Monday 6 August 2018, 7.30pm
“His technical proficiency on the 12-string—astonishing as it is—recedes in importance behind the sheer joy and manic propulsion he brings to the music. Though his work is largely free of Fahey’s blues thrust, Noyes weaves a rich stylistic fabric from diverse sources, whether he’s reflecting Basho’s hammering mastery of the 12-string or revealing a more meditative side of his personality that suggests the influence of British heavies such as John Renbourn or Michael Chapman.” – Chicago Reader on Rob Noyes
"Rob Noyes has been on the Eastern Massachusetts scene for a while, but what we've heard him play is music from within the context of electric bands, most of whom are loud as hell and exist somewhere along the rim of the post-core continuum. More recently, Rob has taken to displaying his solo acoustic guitar chops and they are massive. The Feudal Spirit is the first vinyl evidence of their 'shoulders.' Like Western Mass's Tony Pasquarosa, who mines the same widely-variant style-pits, Rob's approach to acoustic playing resembles his electric work only through shared-belief-in-a-strong-downstroke. On the way to developing his own compositional/performance approach, Noyes sometimes seems to have absorbed an almost infinite reservoir of influences. Apart from some superb Basho-like 12-string tunneling, most momentary fragments tend to recall legendary Limeys like John Renbourn (and through him, Davey Graham), because Rob's overt melodic structures tend towards the non-bluesoid. But then you'll maybe hear a note-sequence spiced like something dropped from the hot strings of Michael Chapman or even a powerful throng that makes you think of Wizz Jones. When that happens, you realize there's more of a blues base to some of the songs than you'd been able to untangle. Mr. Noyes hits a vast array of sub-genres on this album, and he hits them all pretty damn hard. Rob's playing carries the weight of many possibly-imaginary forebears, but the way he smears them all together shows a holistic mastery of touch and imagination that defies a lot of today's players, who tend to shine in short bursts, then allow their dreams to outrun their technique. Rob Noyes has no such apparent limitations. Like Raymond Pettibon, whose artwork graces The Feudal Spirit's cover, Rob's able to create a true form-gobble, making some real beautiful noise in the process. Around the world, licensed Hodologists whisper, 'Make mine Noyes.' Why don't you join them?" --Byron Coley, October 23rd, 2016, South Deerfield, MA.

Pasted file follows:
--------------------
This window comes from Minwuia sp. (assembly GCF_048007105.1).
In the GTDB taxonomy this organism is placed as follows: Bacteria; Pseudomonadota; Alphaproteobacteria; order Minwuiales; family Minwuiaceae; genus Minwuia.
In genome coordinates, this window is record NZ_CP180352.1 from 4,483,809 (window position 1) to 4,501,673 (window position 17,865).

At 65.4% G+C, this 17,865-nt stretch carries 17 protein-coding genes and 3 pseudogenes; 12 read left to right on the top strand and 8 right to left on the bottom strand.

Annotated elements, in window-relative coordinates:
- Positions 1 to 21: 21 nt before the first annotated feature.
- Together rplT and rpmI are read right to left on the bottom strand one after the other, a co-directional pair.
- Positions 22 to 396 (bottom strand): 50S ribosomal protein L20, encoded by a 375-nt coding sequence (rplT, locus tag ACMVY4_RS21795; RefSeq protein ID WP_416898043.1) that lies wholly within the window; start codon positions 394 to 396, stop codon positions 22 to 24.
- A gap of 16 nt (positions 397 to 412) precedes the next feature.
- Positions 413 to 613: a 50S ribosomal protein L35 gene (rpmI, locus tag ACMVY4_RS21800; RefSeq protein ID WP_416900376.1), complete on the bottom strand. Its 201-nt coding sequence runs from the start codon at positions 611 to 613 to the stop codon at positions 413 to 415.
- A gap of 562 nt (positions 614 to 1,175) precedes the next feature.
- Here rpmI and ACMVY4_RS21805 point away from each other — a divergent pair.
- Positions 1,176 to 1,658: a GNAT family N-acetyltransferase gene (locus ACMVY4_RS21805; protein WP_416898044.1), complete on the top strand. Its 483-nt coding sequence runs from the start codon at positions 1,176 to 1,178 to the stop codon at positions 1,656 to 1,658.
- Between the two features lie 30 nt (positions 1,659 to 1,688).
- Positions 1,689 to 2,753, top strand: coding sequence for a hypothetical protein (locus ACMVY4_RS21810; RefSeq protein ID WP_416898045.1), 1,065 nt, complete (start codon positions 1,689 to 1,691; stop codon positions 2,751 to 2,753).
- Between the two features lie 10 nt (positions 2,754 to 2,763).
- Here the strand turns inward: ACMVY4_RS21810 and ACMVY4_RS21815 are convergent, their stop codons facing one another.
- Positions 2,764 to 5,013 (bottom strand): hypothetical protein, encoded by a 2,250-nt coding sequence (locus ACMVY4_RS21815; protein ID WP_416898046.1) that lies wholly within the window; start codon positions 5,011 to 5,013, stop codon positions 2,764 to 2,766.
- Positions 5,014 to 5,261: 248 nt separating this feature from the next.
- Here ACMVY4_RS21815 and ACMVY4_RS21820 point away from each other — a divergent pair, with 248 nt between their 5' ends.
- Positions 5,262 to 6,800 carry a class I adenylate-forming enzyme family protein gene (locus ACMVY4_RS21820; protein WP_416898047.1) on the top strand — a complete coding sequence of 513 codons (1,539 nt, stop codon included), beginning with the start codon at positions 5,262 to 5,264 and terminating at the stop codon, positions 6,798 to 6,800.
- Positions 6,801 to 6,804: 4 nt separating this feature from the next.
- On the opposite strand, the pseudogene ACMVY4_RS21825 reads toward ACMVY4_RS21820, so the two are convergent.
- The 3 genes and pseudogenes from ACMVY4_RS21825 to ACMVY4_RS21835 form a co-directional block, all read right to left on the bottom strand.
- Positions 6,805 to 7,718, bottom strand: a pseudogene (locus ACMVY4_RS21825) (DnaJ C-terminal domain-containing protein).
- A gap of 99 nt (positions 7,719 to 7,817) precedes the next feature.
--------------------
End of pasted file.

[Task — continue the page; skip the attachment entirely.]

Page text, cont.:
Jon Collin is a guitar player from Lancashire, UK, currently based in Sweden. On record he plays either improvised freeform abstract blues or through-composed minimalistic utilitarian drone music. His live shows are improvisations using a system of body, mind, breath, strings and electricity. His most recent LP releases are The Nature (Early Music; 2017) and the forthcoming Water and Rock Music Volume 1 (Feeding Tube; 2018).